In nature, dogs live together in packs and establish a social structure within the group called the dominance hierarchy. This hierarchy of domination maintains order and reduces conflicts between pack members. Dogs also create territories that they can defend against predators or competitors. These deep-rooted instincts influence your behavior when a new dog appears in your house. A good introduction is essential to the success of the emotional relationship between your dog and his adoptive parent. Grooming is a great way to find out if your regular dogs are getting along with a second dog.
Methods of introduction:
If your home is home to more than one dog, it may be better to alternately introduce the established dogs to a foster family. Two or more dogs may tend to group up with a new baby. This guide will help you learn how to introduce adoptive dogs to their dogs:
Choose a neutral place
A shelter is the ideal place to introduce your dog to his new foster home before taking him home. It is a neutral meeting place, which facilitates the establishment of a good relationship between your dog and the new foster home. Each dog must be cared for by a separate person. Once you have brought a foster family, keep both dogs on a leash and do not leave them together unattended until you see how they will interact in this new environment. The main thing is to take your time and monitor until both animals feel comfortable with each other.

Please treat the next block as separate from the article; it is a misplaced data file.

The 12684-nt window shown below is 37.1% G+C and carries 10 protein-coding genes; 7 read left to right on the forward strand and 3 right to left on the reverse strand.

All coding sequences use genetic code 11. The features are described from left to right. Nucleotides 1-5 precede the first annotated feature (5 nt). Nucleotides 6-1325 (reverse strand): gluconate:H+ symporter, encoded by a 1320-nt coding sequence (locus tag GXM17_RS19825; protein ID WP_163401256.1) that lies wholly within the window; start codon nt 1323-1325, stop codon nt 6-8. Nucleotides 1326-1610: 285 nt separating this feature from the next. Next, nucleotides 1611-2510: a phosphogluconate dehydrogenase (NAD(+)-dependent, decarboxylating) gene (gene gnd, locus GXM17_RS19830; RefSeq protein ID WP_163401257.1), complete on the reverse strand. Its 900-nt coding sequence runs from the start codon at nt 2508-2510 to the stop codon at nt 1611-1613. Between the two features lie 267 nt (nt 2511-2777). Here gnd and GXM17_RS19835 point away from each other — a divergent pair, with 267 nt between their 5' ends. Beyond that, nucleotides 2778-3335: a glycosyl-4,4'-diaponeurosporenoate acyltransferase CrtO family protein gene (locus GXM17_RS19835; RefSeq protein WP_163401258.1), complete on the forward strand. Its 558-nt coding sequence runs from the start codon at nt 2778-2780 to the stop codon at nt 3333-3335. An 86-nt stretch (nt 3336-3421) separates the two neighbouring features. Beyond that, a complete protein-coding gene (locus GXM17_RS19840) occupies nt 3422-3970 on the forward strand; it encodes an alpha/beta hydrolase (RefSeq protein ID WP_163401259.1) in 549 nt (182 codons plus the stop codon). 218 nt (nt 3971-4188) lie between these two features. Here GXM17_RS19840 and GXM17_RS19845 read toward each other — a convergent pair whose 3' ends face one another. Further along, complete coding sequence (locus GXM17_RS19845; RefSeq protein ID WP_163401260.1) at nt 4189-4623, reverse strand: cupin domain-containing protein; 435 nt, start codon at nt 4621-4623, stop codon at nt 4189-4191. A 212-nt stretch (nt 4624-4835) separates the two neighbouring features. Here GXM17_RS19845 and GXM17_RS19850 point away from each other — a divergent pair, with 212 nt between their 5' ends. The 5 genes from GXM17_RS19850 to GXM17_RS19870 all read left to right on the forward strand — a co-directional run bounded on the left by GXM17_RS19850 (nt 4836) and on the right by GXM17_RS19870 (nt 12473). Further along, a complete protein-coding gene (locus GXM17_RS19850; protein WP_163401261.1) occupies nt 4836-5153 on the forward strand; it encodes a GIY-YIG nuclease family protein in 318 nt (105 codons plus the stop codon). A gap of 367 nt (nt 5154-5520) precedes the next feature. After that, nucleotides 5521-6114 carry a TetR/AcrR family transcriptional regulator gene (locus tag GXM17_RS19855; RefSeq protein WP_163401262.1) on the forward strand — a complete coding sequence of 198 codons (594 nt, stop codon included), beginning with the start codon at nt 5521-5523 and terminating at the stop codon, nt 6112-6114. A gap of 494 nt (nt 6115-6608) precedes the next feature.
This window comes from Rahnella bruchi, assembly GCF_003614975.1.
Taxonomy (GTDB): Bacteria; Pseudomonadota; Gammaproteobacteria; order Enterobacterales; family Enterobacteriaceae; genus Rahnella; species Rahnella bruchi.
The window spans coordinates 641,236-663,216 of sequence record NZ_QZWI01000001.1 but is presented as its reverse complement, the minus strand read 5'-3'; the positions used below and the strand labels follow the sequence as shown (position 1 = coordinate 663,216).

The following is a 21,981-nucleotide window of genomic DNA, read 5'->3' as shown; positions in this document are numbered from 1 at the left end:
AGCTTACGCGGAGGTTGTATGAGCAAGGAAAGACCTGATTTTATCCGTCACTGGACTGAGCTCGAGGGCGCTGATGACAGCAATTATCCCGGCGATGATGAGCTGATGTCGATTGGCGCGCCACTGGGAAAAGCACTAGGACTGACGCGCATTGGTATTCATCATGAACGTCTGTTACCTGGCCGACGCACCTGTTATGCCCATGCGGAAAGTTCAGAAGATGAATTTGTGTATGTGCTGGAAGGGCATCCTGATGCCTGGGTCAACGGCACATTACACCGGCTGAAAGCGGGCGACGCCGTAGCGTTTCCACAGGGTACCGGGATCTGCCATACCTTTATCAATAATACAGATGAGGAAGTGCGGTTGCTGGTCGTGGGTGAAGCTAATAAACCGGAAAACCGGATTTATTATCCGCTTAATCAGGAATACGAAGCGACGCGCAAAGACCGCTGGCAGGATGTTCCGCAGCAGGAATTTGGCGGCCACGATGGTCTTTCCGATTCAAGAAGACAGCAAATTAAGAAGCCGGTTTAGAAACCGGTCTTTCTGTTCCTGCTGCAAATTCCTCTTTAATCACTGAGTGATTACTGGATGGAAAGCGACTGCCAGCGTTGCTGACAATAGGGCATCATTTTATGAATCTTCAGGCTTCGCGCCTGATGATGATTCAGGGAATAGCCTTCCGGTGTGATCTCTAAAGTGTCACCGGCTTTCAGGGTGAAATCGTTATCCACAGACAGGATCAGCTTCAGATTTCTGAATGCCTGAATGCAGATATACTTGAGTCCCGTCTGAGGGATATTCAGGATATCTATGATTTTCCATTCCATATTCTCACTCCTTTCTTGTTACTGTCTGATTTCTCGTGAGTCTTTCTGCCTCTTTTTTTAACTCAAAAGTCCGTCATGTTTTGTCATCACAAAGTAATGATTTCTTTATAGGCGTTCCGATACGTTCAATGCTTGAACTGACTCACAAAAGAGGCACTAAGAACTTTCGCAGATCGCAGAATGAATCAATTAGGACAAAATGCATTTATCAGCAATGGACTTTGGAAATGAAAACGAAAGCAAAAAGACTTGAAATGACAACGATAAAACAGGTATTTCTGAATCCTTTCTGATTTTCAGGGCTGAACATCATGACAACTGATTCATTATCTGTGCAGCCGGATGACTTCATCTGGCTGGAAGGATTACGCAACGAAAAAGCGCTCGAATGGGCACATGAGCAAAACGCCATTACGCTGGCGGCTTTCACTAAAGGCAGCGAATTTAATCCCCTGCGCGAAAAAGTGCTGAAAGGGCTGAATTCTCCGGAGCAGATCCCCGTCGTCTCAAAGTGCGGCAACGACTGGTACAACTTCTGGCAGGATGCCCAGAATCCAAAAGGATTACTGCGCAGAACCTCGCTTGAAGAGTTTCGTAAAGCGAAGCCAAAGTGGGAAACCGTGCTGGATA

The dogs will probably start their interaction by sniffing each other. Use a light tone of voice to assure them that everything is fine. Keep giving positive reinforcement with tasty treats and soothing voices.
Be aware of body language
Body language is one of the easiest ways to evaluate the course of the interaction. If the ears have fallen out, the tails are bent or stiff, the faces are stiff or the lips are retracted, this is a bad sign. Conversely, if their ears are erect, their tails relaxed and mobile and their faces relaxed, everything looks good! Another good sign is a “play arc” where the dog squats down, placing its front paws on the ground and its hind legs in the air. It is an invitation to play that usually leads to the friendly behavior of the other dog.
What to prepare before bringing an adopted dog to your home
An adoption organization often provides you with services such as:
Information sheet or medical history of a pet
Strap and collar
Medical indications and any food or prescription medication (if necessary)
Identification tags and rabies tags (if applicable)
You will also need a baby cage or a wicket to separate your pet from his permanent dogs.
Determine what belongs to your dog and what belongs to the foster dog
For the first two weeks (sometimes longer), your adopted dog’s life should be simple so that he can acclimatize. Because dogs can be very territorial, it is important to establish what belongs to each dog. Each dog should have separate cages, separate bowls for food and water, and separate toys.
Feed them in different parts of the house
Dogs are especially territorial in food. They can become aggressive if they feel browbeated by another dog stealing food from them. For this reason, it is best to feed the dog and its caregiver in two separate rooms in the house to avoid any food-related conflicts.